Like other Mass-goers, she expressed sorrow about the fires and vandalism at St. Jane Francis de Chantal Church. “It’s hard to believe that someone has that level of hatred or disrespect for someone else’s place of worship,” she said.

After the Mass, a woman greeted Father Giese and thanked him for his message, echoing his words that “we are the Church.”

In a statement, Montgomery County Executive Marc Elrich decried the church vandalism and suspected arson, saying, “Attacks on houses of worship in Montgomery County are completely unacceptable. The criminal activity that took place over the weekend does not represent the values of inclusion and equity that we are striving for in the communities of this county. We pride ourselves on our diversity of religious communities. A hateful incident against one community impacts us all.”

Elrich added that, “My thoughts are with the leaders and congregants of St. Jane de Chantal Catholic Parish, North Bethesda United Methodist Church, and Wildwood Baptist Church during this very difficult and concerning (time) to the institutions and the families they serve. We have reached out to each of the churches to see if they need any assistance to help them during this time.”

In June, a coalition of pro-life leaders asked the U.S. Department of Justice to vigorously investigate increasing attacks on churches, pregnancy centers and pro-life organizations over the abortion issue. Those institutions have been on alert since the Supreme Court’s recent Dobbs v. Jackson Women's Health Organization ruling that overturned the nearly 50-year-old Roe v. Wade decision legalizing abortion on demand in the United States.

In the past two years even before Supreme Court’s abortion ruling, there have been increasing incidents of vandalism and destruction at Catholic churches and other Catholic properties across the United States.

In October 2021, a swastika was found painted on the pillar at the parking lot at Annunciation Catholic Church in Washington, D.C. According to a statement from that parish then, “the incident was reported to the D.C. Metropolitan Police Department (MPD), which has assigned an investigator and classified the graffiti as a hate crime.”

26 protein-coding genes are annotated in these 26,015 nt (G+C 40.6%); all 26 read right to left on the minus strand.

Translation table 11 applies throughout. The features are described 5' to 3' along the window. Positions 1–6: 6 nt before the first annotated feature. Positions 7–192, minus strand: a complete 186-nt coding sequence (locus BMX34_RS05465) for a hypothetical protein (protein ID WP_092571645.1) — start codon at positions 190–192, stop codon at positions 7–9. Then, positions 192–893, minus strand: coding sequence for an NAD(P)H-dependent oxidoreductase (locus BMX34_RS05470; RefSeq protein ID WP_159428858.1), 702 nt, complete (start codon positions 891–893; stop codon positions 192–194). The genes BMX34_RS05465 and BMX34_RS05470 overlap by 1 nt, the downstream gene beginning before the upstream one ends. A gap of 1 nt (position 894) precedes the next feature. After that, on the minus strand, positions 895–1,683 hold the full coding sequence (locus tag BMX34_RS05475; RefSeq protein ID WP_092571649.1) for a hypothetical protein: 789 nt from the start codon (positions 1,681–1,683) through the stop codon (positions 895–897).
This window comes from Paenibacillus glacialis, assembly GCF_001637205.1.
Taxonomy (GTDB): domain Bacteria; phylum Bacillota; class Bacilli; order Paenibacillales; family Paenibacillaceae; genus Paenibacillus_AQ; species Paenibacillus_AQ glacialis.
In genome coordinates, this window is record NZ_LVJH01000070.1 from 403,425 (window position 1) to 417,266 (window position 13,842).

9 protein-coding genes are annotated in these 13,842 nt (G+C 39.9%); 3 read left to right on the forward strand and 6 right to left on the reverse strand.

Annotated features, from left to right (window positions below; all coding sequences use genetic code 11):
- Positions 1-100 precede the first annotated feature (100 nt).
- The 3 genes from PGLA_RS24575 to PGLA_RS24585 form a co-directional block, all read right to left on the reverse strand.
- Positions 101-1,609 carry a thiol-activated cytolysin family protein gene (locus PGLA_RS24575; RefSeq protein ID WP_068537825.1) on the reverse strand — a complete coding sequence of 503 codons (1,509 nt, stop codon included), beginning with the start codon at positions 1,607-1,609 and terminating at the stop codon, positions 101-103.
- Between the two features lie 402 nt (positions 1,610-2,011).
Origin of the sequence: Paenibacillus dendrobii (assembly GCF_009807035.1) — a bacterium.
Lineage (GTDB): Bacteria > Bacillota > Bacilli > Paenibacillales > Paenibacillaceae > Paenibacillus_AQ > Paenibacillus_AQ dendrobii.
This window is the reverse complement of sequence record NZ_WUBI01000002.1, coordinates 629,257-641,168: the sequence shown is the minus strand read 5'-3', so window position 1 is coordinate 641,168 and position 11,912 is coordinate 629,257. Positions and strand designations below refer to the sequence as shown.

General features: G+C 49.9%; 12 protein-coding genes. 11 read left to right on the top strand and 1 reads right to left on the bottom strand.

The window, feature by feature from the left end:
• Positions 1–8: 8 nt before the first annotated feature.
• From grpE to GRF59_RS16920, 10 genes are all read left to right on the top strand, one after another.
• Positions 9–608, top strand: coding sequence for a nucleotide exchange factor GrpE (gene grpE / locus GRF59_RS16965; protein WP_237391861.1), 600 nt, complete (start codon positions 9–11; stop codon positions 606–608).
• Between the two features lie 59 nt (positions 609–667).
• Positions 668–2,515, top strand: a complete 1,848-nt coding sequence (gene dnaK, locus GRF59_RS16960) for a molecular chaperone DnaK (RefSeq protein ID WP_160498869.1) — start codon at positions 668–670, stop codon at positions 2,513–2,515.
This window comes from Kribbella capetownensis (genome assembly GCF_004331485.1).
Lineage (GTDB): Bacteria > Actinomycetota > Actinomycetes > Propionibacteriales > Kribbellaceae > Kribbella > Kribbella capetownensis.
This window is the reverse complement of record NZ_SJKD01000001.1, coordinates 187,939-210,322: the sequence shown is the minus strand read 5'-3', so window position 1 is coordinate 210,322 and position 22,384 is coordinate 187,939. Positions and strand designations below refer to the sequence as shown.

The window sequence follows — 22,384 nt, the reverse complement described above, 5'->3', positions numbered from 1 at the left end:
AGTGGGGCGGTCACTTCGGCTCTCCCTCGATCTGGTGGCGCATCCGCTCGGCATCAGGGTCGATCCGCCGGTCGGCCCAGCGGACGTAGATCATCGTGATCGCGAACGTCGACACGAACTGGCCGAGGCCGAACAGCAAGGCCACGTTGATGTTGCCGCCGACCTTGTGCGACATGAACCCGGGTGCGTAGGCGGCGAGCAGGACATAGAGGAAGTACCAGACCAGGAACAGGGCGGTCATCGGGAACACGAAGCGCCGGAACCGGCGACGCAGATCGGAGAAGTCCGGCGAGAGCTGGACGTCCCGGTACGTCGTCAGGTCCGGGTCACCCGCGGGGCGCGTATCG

In the fall of last year, the U.S. Conference of Catholic Bishops reported at least 104 incidents of vandalism against Catholic properties have occurred across 29 states since May 2020. Incidents include arson; statues beheaded or with limbs cut, smashed, and painted; gravestones defaced with swastikas and anti-Catholic language and American flags next to those gravestones burned; and other destruction and vandalism. 

In December 2021, a marble statue of Our Lady of Fatima on the grounds of the Basilica of the National Shrine of the Immaculate Conception in Washington was vandalized, with Mary’s hands and nose cut off, her face scratched and the cross on her crown broken off.

In late May 2022, a burglar cut through a metal protective casing to steal a historic tabernacle at St. Augustine Catholic in Brooklyn, New York. That diocese reported that in the course of the crime, angel statues flanking the tabernacle were decapitated, and consecrated hosts from inside the tabernacle were thrown all over the altar.

(The Montgomery County Fire & Rescue Service encourages anyone with information about the fires set at the Bethesda churches to call the arson tip line at 240-777-2263.)